JPMorgan’s Guide to the Market breaks down what’s cheap and what’s expensive now that we’re well into 2015
US equities are down slightly since the beginning of the year, and according to JPMorgan’s first quarter Guide to the Markets that came out this week stocks are fully valued compared to historical averages but not exactly high by most measures.
Large-cap blend stocks cheapest valuations versus history
If you compare PE multiple to the 20-year average, large-cap blend stocks (ie a mix of value and growth) are fairly valued at 16.3x compared to an average 16.1x while large value stocks have the lowest PE multiple at 15.9x. Mid-cap value stocks are the most expensive relative to history, 17.1x versus 14.3x, but small-cap growth stocks have the highest valuations at 20.8x.
Energy stock cheapest, most expensive depending on which PE multiple you look at
The energy sector is the second-worst performing so far this year, down 4.8%, having already given up a lot of value in 2014, but if oil prices remain low we could see that poor performance continue alongside it. Financials have lost 6.9%, making them the worst performing sector so far, while utilities and healthcare lead the pack simply by being in the black (2.4% and 1.2% up respectively).
Unsurprisingly, energy stocks have the lowest trailing PE at 12.7x, but they also have the highest forward PE multiple, 24.7x, which shows just how pessimistic analysts are about their future earnings. Telecoms are exactly the opposite, with 23x trailing PE and 13.3x forward PE multiple.
Equity valuations: S&P 500 looks fully valued compared to 25-year average
The S&P 500 overall is above the 25-year average, but only barely so (it’s well above the ten-year average, but the financial crisis makes that a misleading benchmark to measure against). The PE multiple is 16.3x versus a 25-year average of 15.6x and a standard deviation of about 3x, the current Shiller PE is 26.8, slightly above the 25.3 average, and price-to-cash flow is almost exactly at average levels, 11.4 versus 11.3. If you go by price-to-book, the S&P 500 is even a little bit below the historical average, 2.7 versus 2.9.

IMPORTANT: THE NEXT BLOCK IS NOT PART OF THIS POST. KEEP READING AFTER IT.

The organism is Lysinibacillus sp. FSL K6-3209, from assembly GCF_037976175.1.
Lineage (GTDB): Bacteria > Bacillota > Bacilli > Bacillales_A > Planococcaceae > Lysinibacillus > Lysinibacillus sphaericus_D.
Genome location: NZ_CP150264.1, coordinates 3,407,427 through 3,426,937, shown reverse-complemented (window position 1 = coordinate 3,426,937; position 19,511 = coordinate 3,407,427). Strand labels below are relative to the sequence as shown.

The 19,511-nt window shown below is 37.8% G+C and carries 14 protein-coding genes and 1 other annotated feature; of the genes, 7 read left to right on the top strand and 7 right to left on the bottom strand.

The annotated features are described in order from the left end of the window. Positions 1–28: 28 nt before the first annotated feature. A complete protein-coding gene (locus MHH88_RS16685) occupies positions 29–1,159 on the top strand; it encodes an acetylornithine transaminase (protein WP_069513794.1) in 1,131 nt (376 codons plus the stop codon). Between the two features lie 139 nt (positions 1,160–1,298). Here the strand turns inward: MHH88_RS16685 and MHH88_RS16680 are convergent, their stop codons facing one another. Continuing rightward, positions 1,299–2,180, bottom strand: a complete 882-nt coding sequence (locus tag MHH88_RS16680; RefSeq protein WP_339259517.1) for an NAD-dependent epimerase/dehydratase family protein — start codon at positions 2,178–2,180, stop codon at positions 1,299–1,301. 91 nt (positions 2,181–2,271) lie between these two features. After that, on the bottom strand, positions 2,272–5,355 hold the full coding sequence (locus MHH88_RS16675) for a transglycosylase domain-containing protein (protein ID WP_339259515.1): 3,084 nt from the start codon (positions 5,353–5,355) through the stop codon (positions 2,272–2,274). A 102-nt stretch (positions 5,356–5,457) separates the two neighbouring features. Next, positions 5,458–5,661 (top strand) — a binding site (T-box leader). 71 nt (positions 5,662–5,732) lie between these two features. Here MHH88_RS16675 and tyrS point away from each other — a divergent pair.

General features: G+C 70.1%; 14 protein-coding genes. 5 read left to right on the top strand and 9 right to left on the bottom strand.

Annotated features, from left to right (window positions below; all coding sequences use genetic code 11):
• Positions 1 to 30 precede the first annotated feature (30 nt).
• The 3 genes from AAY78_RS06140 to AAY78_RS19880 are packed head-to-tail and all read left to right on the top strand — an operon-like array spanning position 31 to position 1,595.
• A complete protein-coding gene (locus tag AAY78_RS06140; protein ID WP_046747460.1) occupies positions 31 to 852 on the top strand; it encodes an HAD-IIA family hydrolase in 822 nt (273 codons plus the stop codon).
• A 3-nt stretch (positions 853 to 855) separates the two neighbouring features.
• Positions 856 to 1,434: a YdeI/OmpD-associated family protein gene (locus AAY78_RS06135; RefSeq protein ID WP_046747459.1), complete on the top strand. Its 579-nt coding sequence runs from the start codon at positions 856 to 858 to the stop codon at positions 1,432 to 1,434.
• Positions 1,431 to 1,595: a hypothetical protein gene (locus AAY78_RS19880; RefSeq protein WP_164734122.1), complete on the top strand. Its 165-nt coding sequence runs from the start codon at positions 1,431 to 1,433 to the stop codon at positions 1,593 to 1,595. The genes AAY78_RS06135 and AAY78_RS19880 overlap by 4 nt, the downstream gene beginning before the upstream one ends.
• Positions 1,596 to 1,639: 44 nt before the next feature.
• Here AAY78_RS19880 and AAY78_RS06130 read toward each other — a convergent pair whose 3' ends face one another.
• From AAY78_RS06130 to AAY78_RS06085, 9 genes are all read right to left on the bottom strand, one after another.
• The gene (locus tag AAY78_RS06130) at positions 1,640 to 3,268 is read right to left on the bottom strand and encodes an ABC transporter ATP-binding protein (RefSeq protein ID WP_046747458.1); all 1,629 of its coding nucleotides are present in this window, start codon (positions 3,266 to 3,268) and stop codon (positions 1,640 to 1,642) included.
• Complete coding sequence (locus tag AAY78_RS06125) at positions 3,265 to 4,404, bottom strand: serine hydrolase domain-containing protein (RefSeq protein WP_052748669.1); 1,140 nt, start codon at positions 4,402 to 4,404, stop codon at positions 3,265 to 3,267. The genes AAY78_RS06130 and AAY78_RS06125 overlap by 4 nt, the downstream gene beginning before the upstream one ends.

Cash holdings level off
One interesting tidbit from the JPMorgan first quarter Guide that’s not directly related to market valuations is the amount of cash companies have on their books, which has leveled off. One reason that some investors have been pessimistic in recent years is that buybacks and cash as a percentage of assets had both been growing pretty rapidly, implying that companies couldn’t find anything productive to do with their earnings. Seeing those trends reverse could be a signal that business really is rebounding, not just pushing up asset prices.